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Thread: Sealing Logs in TAR and CONCRETE... a Bad Idea ?

  1. #1

    Sealing Logs in TAR and CONCRETE... a Bad Idea ?

    Our family farm has a scenic log cabin/guest house that is "sick" and I'm VERY CONCERNED that if we do things backwards then moisture will soon lead to mold. Would you be so kind, using prior experience when possible, to steer us and lead us forward in making the right decisions.

    Our cabin we’ve discovered is not original, it was probably a former barn that was trucked in and reassembled into a fishing cabin along the creekside in the 1940’s. It sits on a 15 degree slope, and has a very minimal foundation, and the backside logs touching the earth have rotted out due to poor rain water drainage. The bottom logs are 75-80% rotted out. The original plan was to “en-tomb” the rotted logs in concrete on the outside and underside leaving the interior log facing “as is” for cosmetics.

    A well respected colonial restoration professional came to visit last month and gave his recommendations. He spent about 2 hours with us and the visit was one of the highlights of my summer of 2020. ( yea it’s been crazy here too ). With his permission I video taped the conversation as well. I’m curious to get a second opinion… wishing to compare your thoughts along side his.

    At this very moment, and the clock is ticking because the concrete truck will be showing up soon, the lead on this project has reverted back to the original “entombing” the rotted logs in concrete. To prevent moisture, from weather fluctuations, it has been decided TO COAT THE DAMAGED LOGS IN TAR FIRST. Just asking, is this tar and concrete plan acceptable ?


  2. #2
    LHBA Member rckclmbr428's Avatar
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    Why not replace the rotted logs? That what I do.
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  3. #3
    Quote Originally Posted by rckclmbr428 View Post
    Why not replace the rotted logs? That what I do.
    The Restoration Specialist recommended log replacement. Replace kind with same kind. Replace logs with black locust or oak logs. I have three local 3 lumber mills waiting for my call and specification. Note that our Restoration Specialist came to visit at no cost... he just wanted to look at our old log cabin.

    A local builder with 30 years experience with old homes has recommended the tar and concrete course.

    Dale Earnhardt is famous for the following: "Sometimes you win some, sometimes you lose some, and sometimes you wreck some". I fear that in 5 years all this concrete and wood sandwich will be one big mold and mildew castle.

  4. #4
    LHBA Member Shark's Avatar
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    Yeah that's what I'd be worked about too. The tar and concrete will not stop the rot only hide it.
    Do you have a plan to keep water off it in the future? (Prevent the same issue down the road after repairs)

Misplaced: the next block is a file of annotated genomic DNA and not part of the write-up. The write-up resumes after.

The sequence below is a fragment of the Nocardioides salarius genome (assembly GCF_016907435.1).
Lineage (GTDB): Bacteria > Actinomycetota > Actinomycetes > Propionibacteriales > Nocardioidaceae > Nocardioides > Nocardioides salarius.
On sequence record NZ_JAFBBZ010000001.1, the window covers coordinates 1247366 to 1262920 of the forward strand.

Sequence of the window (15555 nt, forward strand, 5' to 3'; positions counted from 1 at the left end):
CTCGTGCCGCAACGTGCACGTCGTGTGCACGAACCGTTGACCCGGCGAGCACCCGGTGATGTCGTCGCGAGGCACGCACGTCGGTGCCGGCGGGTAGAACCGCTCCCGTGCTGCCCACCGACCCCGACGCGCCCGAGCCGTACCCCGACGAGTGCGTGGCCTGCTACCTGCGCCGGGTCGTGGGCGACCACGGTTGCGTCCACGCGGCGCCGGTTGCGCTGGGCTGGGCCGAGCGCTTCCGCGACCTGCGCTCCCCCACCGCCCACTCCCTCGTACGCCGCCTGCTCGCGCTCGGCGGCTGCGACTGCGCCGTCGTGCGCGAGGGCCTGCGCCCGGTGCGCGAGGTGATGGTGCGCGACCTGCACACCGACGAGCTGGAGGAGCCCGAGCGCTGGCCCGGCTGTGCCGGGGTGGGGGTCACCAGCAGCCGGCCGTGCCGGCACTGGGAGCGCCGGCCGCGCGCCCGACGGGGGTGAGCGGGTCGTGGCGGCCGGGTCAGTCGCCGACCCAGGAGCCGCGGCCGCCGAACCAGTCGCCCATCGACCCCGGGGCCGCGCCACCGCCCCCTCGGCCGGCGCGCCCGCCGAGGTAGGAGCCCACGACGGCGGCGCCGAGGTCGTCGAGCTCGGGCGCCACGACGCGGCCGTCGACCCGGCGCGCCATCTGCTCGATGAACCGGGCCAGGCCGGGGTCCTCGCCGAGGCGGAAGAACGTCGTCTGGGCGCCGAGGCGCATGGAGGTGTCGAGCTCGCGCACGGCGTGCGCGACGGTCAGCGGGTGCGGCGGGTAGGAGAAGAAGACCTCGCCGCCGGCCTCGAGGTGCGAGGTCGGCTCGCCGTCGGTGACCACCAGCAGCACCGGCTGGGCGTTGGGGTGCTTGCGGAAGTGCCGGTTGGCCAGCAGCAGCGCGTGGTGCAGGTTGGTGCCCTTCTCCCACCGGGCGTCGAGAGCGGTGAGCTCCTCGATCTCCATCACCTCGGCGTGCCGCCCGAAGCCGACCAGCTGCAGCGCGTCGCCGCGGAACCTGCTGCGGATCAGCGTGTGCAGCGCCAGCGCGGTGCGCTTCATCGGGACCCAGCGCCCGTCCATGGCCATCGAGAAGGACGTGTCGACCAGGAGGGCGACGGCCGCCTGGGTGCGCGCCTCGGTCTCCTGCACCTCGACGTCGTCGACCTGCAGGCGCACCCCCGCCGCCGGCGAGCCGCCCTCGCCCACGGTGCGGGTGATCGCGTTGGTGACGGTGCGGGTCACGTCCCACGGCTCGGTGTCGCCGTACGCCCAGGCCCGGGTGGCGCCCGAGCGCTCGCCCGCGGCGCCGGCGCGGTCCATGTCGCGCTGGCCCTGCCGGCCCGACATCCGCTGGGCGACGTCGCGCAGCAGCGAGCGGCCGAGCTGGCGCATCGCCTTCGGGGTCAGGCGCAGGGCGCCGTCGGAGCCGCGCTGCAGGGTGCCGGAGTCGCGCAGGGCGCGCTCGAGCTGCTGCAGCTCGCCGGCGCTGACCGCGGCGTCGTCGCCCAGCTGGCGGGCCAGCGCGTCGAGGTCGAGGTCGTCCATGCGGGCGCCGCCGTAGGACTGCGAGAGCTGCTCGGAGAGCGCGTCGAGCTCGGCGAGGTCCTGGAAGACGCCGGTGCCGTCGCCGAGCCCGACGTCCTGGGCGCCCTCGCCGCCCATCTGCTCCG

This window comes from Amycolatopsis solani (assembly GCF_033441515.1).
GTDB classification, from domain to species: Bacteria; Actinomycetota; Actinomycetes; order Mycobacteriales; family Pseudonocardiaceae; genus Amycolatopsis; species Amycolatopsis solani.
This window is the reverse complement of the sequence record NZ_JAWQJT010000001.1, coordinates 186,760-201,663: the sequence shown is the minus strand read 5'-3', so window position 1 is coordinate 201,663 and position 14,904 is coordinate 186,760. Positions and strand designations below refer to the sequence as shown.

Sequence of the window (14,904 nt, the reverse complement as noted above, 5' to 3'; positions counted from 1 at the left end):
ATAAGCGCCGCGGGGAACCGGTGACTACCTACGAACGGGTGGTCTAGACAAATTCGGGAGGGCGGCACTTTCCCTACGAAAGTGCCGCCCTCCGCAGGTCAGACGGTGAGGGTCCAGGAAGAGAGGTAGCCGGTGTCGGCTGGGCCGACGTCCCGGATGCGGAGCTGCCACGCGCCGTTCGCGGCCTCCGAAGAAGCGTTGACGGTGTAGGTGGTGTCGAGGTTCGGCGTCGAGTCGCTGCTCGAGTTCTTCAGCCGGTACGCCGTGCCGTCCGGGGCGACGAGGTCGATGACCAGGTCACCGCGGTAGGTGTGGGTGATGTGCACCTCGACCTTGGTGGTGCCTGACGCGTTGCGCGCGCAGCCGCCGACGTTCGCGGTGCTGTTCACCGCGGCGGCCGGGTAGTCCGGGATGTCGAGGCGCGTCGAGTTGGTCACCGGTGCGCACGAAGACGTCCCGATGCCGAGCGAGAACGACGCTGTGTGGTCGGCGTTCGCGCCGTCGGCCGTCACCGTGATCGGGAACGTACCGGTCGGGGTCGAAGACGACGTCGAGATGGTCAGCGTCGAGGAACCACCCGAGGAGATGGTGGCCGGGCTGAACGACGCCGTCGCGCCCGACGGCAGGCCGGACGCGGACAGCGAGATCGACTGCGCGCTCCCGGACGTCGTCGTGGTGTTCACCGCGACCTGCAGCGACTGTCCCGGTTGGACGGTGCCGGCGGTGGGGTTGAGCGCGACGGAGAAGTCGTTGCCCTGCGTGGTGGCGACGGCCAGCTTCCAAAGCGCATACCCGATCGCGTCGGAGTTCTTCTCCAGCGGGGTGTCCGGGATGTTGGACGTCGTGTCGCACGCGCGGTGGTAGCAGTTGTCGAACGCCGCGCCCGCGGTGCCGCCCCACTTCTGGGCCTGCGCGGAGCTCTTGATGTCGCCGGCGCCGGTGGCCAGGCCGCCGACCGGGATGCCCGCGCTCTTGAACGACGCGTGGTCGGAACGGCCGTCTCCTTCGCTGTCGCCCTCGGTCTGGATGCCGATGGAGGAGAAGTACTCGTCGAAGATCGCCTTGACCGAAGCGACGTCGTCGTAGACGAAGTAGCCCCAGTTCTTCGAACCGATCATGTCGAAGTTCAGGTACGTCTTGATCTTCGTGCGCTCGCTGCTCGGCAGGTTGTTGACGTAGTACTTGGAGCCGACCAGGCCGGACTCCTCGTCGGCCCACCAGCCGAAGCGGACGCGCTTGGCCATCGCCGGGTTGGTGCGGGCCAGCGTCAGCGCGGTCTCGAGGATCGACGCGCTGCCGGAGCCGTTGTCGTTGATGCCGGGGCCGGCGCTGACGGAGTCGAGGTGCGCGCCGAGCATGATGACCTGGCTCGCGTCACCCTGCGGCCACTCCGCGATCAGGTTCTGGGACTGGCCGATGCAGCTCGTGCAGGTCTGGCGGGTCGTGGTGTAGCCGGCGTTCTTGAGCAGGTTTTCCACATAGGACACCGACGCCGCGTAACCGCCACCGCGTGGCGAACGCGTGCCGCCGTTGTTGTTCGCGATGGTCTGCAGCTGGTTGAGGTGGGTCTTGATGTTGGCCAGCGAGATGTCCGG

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  5. #5
    LHBA Member rckclmbr428's Avatar
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    The local builder is suggesting tar and concrete because he doesn't know what he's doing. White oak or locust would be the best route for replacement.
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  6. #6
    LHBA Member rreidnauer's Avatar
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    I second the notion of tar and concrete method, as a poor choice.
    I have some questions before I will say what course I'd likely take.
    1) how big is the structure?
    2) single story, or two?
    3) in relation to slope, which side is the entrance on?

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  7. #7
    1) how big is the structure?
    The main log cabin structure is roughly 20x20 feet and half is a bedroom and half a kitchen. Additions flank the north and south sides, an a porch on the east. The problem area is the west face.

    2) single story, or two?
    Single story cabin. The foundation is minimal.

    3) in relation to slope, which side is the entrance on?
    Entrance is on the far opposite side where the problem corner is. Problem area sits flush on a slope mostly of bed rock. Entrance is about 3 feet from doorway to ground.

  8. #8
    LHBA Member loghousenut's Avatar
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    I say pay the local more than he is worth and never let him on the build again.

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  9. #9
    LHBA Member rreidnauer's Avatar
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    OK, the additions and deck throw my first idea out the window. (which was to jack up the structure, pour a better foundation, and replace the first course logs) So, I think with that information, I would have a dozer come in and regrade the high side down, making sure to swale the grade to direct runoff to either side of, and away from the structure. I'd still remove the first course logs that are rotted, pour over the existing foundation a more robust stem wall, and install new logs. The most challenging part of the operation being, supporting that part of the structure while you perform the repairs. May seem daunting, but is quite feasible, and will last a lifetime. I don't think your current plan will solve anything, and is little more than a stop-gap fix to hide the problem until a later date.

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  10. #10
    Great advice rreindauer. There is a HUGE AMOUNT OF WEIGHT as was also mentioned by our restoration specialist ( see my comment please that follows )

    Oh... did I mention I'm pretty close with the local Mennonite community and maybe I could assuemble 40 men to pick up the cabin and slide some logs into place. I think the deal is I have to feed them as part of the effort

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